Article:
|Birth||3 May 1966, Zagreb, Croatia|
Nenad Ban is a Croatian biochemist born in Zagreb, Croatia who currently works at the ETH Zurich, Swiss Federal Institute of Technology, as a professor of Structural Molecular Biology.
Nenad Ban was born in 1966 in Zagreb. His parents, Jasna and Zvonimir, were scientists and university professors. He received a degree in molecular biology at the Faculty of Science, University of Zagreb and decided to continue with his studies in the United States where he obtained a PhD degree at the University of California, Riverside in the laboratory of Alexander McPherson. His interest in large macromolecular assemblies led him for his postdoctoral work to the Department of Molecular Biophysics and Biochemistry at Yale University where he determined the atomic structure of the large ribosomal subunit by X-ray crystallography, as part of the group in the laboratory of Thomas A. Steitz. These results demonstrated that the ribosome is a ribozyme.
Since 2000 Nenad Ban is a professor of structural molecular biology at the ETH Zurich. (Swiss Federal Institute of Technology). His group is studying structure and function of large cellular assemblies using a combination of crystallographic, electron microscopic and biochemical experiments. Specifically focusing on various ribosomal complexes involved in co-translational protein processing, folding, and targeting.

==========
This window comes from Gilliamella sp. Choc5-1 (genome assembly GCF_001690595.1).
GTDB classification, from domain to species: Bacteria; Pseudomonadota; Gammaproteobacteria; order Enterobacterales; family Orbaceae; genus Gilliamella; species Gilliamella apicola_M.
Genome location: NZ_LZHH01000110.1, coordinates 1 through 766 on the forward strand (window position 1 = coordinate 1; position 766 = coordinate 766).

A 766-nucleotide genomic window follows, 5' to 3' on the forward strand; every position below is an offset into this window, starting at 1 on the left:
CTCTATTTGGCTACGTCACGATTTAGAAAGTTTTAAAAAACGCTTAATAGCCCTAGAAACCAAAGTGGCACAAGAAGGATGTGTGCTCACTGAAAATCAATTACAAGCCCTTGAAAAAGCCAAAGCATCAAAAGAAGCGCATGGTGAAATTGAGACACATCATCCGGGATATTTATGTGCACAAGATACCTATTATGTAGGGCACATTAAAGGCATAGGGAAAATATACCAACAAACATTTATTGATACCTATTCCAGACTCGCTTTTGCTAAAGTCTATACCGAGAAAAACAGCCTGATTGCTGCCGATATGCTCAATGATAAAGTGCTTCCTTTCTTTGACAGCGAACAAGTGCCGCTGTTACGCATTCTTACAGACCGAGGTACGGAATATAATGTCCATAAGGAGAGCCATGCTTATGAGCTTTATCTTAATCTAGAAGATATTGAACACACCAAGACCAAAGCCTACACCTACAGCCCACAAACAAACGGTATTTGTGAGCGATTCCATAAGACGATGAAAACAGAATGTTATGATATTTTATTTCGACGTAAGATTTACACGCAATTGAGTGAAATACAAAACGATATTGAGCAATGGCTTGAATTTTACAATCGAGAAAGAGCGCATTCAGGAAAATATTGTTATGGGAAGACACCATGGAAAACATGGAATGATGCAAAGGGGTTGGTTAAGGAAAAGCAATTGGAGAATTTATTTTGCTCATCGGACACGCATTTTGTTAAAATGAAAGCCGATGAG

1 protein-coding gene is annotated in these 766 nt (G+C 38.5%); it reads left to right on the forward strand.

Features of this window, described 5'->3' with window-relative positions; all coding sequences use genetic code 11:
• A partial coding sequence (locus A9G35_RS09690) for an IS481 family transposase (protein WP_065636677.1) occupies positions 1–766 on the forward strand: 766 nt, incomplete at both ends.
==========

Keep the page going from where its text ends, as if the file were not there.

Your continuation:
His group has obtained detailed structural information on eukaryotic ribosomes, which are significantly larger and more complex than their bacterial counterparts, by determining the first complete structures of both eukaryotic ribosomal subunits each in complex with an initiation factor. Furthermore, his group investigated giant multifunctional enzymes involved in fatty acid synthesis offer first mechanistic insights into substrate shuttling and delivery in such megasynthases, with direct implications for our understanding of polyketide synthases.
Nenad Ban is a member of the European Molecular Biology Organization (EMBO), the German Academy of Sciences, the Croatian Academy of Arts and Sciences and the recipient of several prizes and awards including the Heinrich Wieland Prize, Rössler Prize of the ETH Zurich, the Latsis prize, the Friedrich Miescher Prize of the Swiss Society for Biochemistry, Spiridon Brusina medal, the AAAS Newcomb Cleveland Prize. and the Ernst Jung Prize.
Ban is married to Eilika Weber, a German scientist whom he met in the United States during his doctoral study. They have two sons, Arvid and Ivo.